Maybe your children say they have the energy to stay awake late at night playing some game, watching movies or just texting, but for sure, it is not that way. Researchers say the human body doesn’t understand we need to sleep until the lights are off. The circadian control responsible for regulating our biological cycle is completely sensitive to light.
Looking back in time, technologies were invented to create conditions to keep people awake, such as candles and lamps. Now, TV screens, computers, smartphones, and tablets can extend the time we stay awake even more. It’s common to lay in bed and check messages, emails, and social media before going to sleep.
Exposure to multiple screens late at night can become a real problem and have negative effects on adults, and for our children, it can be even worse. The mobile devices emit blue lights, which prove to be one of the most effective things in inhibiting melatonin secretion, our sleep hormone. Even the color of the webpages and applications your children access can impact their quality of sleep. If it has a higher level of blue components, you’ll find it will take your children a little bit longer to fall asleep.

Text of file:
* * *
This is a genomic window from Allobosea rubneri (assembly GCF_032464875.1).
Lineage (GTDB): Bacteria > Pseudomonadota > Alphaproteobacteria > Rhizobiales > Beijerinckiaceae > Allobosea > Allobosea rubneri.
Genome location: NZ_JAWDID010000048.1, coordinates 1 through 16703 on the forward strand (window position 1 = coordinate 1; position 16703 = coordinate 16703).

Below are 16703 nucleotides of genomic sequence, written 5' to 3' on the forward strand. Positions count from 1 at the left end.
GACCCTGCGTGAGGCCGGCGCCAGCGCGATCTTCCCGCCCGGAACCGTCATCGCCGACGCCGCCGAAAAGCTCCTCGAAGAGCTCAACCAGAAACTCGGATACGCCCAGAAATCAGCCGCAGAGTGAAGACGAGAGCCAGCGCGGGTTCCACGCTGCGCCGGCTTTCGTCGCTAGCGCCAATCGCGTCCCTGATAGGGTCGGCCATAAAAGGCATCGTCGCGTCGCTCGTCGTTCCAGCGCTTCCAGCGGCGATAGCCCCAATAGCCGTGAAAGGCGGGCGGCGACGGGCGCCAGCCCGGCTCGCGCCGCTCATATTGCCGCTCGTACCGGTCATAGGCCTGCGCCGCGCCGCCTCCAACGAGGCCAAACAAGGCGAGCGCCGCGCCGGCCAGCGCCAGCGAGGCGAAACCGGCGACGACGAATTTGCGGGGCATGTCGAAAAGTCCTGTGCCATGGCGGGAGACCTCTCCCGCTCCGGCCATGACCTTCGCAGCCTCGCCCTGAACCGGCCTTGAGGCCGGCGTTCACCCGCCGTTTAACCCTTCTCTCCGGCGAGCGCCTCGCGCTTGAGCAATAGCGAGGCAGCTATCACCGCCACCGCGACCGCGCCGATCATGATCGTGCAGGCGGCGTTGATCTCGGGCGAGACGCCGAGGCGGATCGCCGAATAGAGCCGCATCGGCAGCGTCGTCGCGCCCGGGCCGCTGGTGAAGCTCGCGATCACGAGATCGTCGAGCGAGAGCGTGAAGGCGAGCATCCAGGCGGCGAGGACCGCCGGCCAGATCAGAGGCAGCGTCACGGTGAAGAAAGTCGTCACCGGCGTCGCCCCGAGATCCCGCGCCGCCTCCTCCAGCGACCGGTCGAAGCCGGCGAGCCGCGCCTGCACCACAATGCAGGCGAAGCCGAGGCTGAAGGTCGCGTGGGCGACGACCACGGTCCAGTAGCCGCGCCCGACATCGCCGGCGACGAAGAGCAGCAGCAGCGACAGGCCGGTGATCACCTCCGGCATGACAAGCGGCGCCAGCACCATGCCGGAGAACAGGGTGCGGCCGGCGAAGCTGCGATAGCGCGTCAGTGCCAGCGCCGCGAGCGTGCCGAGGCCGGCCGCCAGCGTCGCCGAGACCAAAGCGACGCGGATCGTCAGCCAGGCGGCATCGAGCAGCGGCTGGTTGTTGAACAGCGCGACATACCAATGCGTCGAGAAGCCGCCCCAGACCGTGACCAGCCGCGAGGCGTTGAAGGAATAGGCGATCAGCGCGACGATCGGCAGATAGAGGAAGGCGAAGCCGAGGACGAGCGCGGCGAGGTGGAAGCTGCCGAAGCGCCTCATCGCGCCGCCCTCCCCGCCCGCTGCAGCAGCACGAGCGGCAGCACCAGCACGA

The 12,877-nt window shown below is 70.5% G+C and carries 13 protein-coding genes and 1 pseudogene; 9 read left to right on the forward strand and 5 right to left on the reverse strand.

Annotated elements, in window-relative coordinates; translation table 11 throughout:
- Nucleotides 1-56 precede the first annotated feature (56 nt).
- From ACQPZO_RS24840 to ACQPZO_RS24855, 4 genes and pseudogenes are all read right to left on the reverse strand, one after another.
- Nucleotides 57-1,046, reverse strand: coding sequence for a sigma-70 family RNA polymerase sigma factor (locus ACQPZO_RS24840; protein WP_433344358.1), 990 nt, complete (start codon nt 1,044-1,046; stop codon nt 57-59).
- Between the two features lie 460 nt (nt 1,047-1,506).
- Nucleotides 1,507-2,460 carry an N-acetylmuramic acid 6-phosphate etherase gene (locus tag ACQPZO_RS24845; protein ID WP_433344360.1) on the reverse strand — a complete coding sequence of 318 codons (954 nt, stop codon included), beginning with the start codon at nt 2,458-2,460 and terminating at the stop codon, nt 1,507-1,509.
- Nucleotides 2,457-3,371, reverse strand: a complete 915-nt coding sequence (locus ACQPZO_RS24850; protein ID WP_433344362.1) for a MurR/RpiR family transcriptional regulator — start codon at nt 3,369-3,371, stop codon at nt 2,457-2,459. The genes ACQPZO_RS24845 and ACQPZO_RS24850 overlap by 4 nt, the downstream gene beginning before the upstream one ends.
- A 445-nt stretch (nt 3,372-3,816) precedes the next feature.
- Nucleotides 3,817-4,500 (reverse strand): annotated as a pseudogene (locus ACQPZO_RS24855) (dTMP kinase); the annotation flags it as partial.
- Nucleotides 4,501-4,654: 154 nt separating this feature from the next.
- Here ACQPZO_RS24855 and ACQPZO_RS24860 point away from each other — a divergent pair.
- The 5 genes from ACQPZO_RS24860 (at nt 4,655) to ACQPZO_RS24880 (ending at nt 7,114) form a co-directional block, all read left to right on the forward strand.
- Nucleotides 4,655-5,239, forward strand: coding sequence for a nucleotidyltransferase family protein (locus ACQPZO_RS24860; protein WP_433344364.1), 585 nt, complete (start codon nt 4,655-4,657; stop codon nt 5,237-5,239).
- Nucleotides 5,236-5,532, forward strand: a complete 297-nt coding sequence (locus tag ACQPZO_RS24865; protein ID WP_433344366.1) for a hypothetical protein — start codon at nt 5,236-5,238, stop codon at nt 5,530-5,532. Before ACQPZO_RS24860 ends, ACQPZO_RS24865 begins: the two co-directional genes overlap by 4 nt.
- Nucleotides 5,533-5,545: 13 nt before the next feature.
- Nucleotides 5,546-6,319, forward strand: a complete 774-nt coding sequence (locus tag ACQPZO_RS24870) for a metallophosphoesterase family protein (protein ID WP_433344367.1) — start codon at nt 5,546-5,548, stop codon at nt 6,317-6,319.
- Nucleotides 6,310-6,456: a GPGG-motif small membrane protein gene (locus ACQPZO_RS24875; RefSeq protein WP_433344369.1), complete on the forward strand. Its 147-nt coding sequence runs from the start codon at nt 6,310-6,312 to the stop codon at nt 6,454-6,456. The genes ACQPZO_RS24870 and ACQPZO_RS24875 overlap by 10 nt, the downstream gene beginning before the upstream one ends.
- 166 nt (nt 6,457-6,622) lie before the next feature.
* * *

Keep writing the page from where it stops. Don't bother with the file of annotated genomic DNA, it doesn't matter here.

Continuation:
To help you ensure your children are getting the best night of sleep, we’ve listed a couple of tips below:
When reading bedtime stories, or even watching the last video of the day, turn on a small lamp with warm light in the room. The warm light is less disturbing to the human body, and at bedtime it results in your child falling asleep more quickly.
Using smartphones and tablets before bedtime can delay sleep for more than two hours, doctors say. The ideal scenario is turning off all digital devices – including smartphones – at least one hour before putting children to bed. This can be really tough, but you can get assistance by using great tools like Screenguide Parental Control App to schedule when the device should be inactivated at exactly time you want.
If your children are teenagers, it’s important to let them know how beneficial and healthy is having a consistent and appropriate bedtime. Explain to them how sleeping less can influence their mood, behavior, and emotional well-being. A good tip is to set a routine. If they complain about going to sleep earlier than their friends, you can always negotiate weekdays or weekends where they’re allowed to stay up later than usual. Remember to schedule the rules to get a little help on that.
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